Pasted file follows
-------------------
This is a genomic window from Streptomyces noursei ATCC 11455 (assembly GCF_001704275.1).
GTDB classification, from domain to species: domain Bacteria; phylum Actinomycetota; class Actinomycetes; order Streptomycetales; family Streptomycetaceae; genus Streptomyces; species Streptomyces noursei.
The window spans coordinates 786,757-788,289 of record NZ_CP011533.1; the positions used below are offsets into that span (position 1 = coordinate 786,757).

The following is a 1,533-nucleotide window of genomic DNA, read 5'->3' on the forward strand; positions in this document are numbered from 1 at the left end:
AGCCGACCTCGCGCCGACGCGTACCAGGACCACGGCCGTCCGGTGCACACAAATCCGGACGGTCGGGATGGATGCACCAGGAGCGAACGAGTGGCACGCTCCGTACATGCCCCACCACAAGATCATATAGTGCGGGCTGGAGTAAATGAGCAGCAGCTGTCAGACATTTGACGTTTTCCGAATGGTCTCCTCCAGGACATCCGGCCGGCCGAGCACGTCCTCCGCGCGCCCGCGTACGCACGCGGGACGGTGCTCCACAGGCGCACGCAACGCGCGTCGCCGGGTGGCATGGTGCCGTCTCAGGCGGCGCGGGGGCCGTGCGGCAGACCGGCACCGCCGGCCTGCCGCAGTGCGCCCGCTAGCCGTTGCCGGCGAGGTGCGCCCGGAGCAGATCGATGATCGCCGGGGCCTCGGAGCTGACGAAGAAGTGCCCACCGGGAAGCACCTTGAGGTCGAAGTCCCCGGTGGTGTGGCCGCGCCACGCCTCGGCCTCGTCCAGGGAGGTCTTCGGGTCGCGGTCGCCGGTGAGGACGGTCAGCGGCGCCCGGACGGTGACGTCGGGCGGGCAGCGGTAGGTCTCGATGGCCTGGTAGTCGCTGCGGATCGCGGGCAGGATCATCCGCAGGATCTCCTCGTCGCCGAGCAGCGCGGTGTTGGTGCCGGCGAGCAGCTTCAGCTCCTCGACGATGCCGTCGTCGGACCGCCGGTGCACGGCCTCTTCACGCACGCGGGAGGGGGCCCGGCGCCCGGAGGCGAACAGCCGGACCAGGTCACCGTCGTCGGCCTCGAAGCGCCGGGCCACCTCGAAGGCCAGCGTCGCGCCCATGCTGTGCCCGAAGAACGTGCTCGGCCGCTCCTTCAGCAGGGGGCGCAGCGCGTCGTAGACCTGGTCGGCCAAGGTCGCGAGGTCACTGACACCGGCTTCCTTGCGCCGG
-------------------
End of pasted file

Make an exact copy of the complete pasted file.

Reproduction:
This is a genomic window from Streptomyces noursei ATCC 11455 (assembly GCF_001704275.1).
GTDB classification, from domain to species: domain Bacteria; phylum Actinomycetota; class Actinomycetes; order Streptomycetales; family Streptomycetaceae; genus Streptomyces; species Streptomyces noursei.
The window spans coordinates 786,757-788,289 of record NZ_CP011533.1; the positions used below are offsets into that span (position 1 = coordinate 786,757).

The following is a 1,533-nucleotide window of genomic DNA, read 5'->3' on the forward strand; positions in this document are numbered from 1 at the left end:
AGCCGACCTCGCGCCGACGCGTACCAGGACCACGGCCGTCCGGTGCACACAAATCCGGACGGTCGGGATGGATGCACCAGGAGCGAACGAGTGGCACGCTCCGTACATGCCCCACCACAAGATCATATAGTGCGGGCTGGAGTAAATGAGCAGCAGCTGTCAGACATTTGACGTTTTCCGAATGGTCTCCTCCAGGACATCCGGCCGGCCGAGCACGTCCTCCGCGCGCCCGCGTACGCACGCGGGACGGTGCTCCACAGGCGCACGCAACGCGCGTCGCCGGGTGGCATGGTGCCGTCTCAGGCGGCGCGGGGGCCGTGCGGCAGACCGGCACCGCCGGCCTGCCGCAGTGCGCCCGCTAGCCGTTGCCGGCGAGGTGCGCCCGGAGCAGATCGATGATCGCCGGGGCCTCGGAGCTGACGAAGAAGTGCCCACCGGGAAGCACCTTGAGGTCGAAGTCCCCGGTGGTGTGGCCGCGCCACGCCTCGGCCTCGTCCAGGGAGGTCTTCGGGTCGCGGTCGCCGGTGAGGACGGTCAGCGGCGCCCGGACGGTGACGTCGGGCGGGCAGCGGTAGGTCTCGATGGCCTGGTAGTCGCTGCGGATCGCGGGCAGGATCATCCGCAGGATCTCCTCGTCGCCGAGCAGCGCGGTGTTGGTGCCGGCGAGCAGCTTCAGCTCCTCGACGATGCCGTCGTCGGACCGCCGGTGCACGGCCTCTTCACGCACGCGGGAGGGGGCCCGGCGCCCGGAGGCGAACAGCCGGACCAGGTCACCGTCGTCGGCCTCGAAGCGCCGGGCCACCTCGAAGGCCAGCGTCGCGCCCATGCTGTGCCCGAAGAACGTGCTCGGCCGCTCCTTCAGCAGGGGGCGCAGCGCGTCGTAGACCTGGTCGGCCAAGGTCGCGAGGTCACTGACACCGGCTTCCTTGCGCCGG